First impression on unpacking the Q702 test unit was the solid feel and clean, minimalist styling.
Oppo BDP-103 Blu-ray player
This Blu-ray player has the best picture that money can buy -- end of story
- Unrivalled image quality
- Class-leading design and build
- Unique feature-set
- Netflix and Vudu not useful for most Australians
- No eSATA or Gigabit Ethernet
The BDP-103 is as good a Blu-ray player as we’ve ever seen. It’s extremely well-built and uses the highest quality components. It produces the best picture, supports the most formats, and has the most features of any consumer-level Blu-ray player on the market. Its international-focused video services are largely useless to Australia, though.
Price$ 699.00 (AUD)
Oppo BDP-103: Features
The buttons on top of the BDP-103’s remote control are for the two premium Web video features that US Oppo fans have been asking for since the launch of the BDP-93 — Internet-based movie and TV streaming services Netflix and Vudu. Netflix has an incredibly large catalogue of movies and TV shows, and a great recommendations system, and Vudu has the largest library of 1080p streaming movies of any online service.
There’s one big problem with this though, and it’s that these services aren’t available in Australia. They’re not likely to be any time soon, either. Licencing restrictions and lucrative copyright deals mean that by and large, easy access and integrated apps for Netflix and Vudu on the Oppo BDP-103 are largely useless to Australian buyers. There are ways to access these services (we successfully used UnoDNS to access Netflix, at US$5 per month), but it’s not a seamless or trouble-free process. The BDP-103 also has main-menu-screen access to Pandora Internet Radio (US only), Film Fresh (US only), YouTube (the new TV-friendly ‘lean-back’ interface), and Google Picasa.
Beyond simply playing Blu-ray movies, the Oppo BDP-103 can handle any task that a dedicated media streamer like the WD TV Live can as well. The BDP-103 can play almost any audio, photo, or video file format that we can think of (with the exception of RAW photos from a digital SLR), whether it’s from a connected USB 2.0 or USB 3.0 portable hard drive or flash drive, or from a network media share (SMB or DLNA) over Ethernet or the bundled Wi-Fi adapter.
The two HDMI inputs — one MHL-compatible front input, one regular HDMI rear input — mean that the Oppo BDP-103 can function as an A/V receiver as well as a Blu-ray player, funneling your other digital video devices through a single HDMI input to your television. This is good for consistency — you don’t have to switch inputs on your television, which is especially convenient if you’ve actually lost your TV remote like we have. The BDP-103 can lend all its video processing, cleaning and up-scaling nous to whatever inputs it’s got connected, making it a legitmately useful addition to your home entertainment setup.
Oppo BDP-103: Performance and interface
Thanks to its dual-core processor, the BDP-103 is much, much faster than almost all of the other Blu-ray players we’ve tested in the past. The Sony BDP-S790 comes close, but it’s got a more complicated online portfolio to load up before it gets into the action.
From a cold start, the player consistently starts in under 20 seconds, booting to the main menu. Enable Quick Start, which uses a little more power at standby, and you’re in there in under 10 seconds. With a Blu-ray in the drive, you’ll be on your way to the movie’s title screen in 30 seconds or less.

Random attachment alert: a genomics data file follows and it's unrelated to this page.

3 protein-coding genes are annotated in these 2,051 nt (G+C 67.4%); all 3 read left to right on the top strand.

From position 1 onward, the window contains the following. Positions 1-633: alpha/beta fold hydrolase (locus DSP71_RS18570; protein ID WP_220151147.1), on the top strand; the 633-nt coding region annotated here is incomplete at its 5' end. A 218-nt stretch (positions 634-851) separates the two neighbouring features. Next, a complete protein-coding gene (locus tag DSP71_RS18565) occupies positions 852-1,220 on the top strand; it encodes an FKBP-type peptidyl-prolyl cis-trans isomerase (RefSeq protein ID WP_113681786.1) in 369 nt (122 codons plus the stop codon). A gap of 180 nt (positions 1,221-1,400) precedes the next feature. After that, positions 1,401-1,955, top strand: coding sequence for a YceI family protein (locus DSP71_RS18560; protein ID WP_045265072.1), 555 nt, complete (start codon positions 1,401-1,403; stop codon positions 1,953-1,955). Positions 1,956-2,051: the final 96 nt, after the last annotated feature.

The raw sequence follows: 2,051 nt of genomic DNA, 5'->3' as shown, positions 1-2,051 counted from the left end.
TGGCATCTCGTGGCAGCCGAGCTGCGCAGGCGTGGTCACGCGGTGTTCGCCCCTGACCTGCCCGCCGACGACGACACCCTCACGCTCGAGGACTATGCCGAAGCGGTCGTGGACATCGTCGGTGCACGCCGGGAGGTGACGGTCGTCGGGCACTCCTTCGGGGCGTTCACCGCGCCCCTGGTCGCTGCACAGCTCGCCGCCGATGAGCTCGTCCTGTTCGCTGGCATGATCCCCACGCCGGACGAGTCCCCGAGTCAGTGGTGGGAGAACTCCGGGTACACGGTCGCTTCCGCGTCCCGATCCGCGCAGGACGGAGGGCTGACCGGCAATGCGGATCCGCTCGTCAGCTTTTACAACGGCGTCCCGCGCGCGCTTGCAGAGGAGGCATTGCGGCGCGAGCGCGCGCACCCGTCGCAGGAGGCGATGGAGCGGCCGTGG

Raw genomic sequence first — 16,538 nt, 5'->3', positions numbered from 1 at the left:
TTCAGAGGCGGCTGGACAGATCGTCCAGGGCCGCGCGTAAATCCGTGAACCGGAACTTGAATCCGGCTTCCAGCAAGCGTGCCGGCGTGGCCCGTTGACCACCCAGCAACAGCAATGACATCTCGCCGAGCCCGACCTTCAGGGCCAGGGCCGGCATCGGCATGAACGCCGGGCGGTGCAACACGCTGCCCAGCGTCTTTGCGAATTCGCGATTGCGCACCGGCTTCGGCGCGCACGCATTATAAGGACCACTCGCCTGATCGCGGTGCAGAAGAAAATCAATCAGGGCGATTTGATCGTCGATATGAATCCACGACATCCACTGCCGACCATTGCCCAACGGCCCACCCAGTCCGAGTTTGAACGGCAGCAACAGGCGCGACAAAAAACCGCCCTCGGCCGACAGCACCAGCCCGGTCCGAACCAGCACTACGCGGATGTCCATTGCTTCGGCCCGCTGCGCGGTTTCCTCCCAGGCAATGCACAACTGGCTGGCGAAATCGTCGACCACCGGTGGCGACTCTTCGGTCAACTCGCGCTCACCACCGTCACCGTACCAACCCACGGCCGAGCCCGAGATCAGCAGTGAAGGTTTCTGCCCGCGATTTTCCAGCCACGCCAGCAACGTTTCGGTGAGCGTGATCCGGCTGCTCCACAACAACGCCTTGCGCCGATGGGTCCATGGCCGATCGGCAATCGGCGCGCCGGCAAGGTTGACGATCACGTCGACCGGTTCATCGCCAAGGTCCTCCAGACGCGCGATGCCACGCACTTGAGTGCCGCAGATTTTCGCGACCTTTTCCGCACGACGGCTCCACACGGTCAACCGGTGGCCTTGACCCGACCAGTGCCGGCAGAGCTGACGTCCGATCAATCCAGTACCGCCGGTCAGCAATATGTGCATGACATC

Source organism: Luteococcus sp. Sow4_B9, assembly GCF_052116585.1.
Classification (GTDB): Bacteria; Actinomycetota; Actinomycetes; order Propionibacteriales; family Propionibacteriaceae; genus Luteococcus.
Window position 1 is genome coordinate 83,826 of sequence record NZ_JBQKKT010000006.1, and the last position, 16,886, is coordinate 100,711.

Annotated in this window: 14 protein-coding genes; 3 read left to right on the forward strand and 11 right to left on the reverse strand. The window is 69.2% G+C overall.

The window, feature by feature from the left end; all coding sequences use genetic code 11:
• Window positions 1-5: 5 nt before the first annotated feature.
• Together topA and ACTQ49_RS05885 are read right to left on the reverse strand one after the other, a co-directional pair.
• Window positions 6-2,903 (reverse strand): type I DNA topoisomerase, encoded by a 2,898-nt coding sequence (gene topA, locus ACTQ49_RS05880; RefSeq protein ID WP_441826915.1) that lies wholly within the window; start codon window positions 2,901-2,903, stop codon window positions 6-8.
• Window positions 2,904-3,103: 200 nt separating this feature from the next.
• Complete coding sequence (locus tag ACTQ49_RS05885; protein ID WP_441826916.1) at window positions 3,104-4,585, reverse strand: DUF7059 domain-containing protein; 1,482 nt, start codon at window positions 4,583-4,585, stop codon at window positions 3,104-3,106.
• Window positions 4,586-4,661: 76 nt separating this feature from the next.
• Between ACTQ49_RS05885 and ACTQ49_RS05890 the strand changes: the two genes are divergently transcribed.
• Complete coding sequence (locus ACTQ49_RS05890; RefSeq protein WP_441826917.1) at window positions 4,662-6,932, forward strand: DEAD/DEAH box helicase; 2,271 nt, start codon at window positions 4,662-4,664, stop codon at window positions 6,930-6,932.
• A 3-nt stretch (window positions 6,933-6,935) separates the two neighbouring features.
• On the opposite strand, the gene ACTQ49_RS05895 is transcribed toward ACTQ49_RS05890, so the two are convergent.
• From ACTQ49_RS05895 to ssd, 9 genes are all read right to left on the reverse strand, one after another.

Navigating the main menu, loading up and moving through the featured apps, or looking through a connected hard drive or DLNA server — all of these tasks are completed quickly, with near-instantaneous response from hitting the remote control to an action happening on-screen. With our launch-day firmware running on the BDP-103 we were able to crash the YouTube app a few times by overwhelming it with button-presses, but the most recent firmware update should address this.
The simple, white-on-black interface itself is excellent. The main menu is simple, catering first (in terms of icons from left to right) to Blu-rays, then to any directly-connected storage device for Music or Photos or Movies, then to network-connected DLNA or SMB shares. The Settings sub-menu can be found under the rightmost icon.
A second row of icons on the main menu caters to online services, with Netflix, Vudu, YouTube, Pandora, FilmFresh and Picasa lined up for easy access — not that most Australians will need more than YouTube.
The settings menu is absolutely comprehensive in terms of the features it’s got on offer. There’s more to fiddle here than we’ve seen on any other Blu-ray player — more than on most television sets too, to be honest. We’d recommend you read the Oppo manual for a comprehensive overview of what options you can change on the BDP-103, but suffice to say it’s able to be installed to suit everything from a simple TV-only setup, to a hugely expensive projector-and-multi-channel multi-amplifier home cinema solution that far out-prices the player itself.
Next page: Picture quality and conclusion
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GGG Evaluation Team
For work use, Microsoft Word and Excel programs pre-installed on the device are adequate for preparing short documents.
The Fujitsu LifeBook UH574 allowed for great mobility without being obnoxiously heavy or clunky. Its twelve hours of battery life did not disappoint.
The screen was particularly good. It is bright and visible from most angles, however heat is an issue, particularly around the Windows button on the front, and on the back where the battery housing is located.
My first impression after unboxing the Q702 is that it is a nice looking unit. Styling is somewhat minimalist but very effective. The tablet part, once detached, has a nice weight, and no buttons or switches are located in awkward or intrusive positions.
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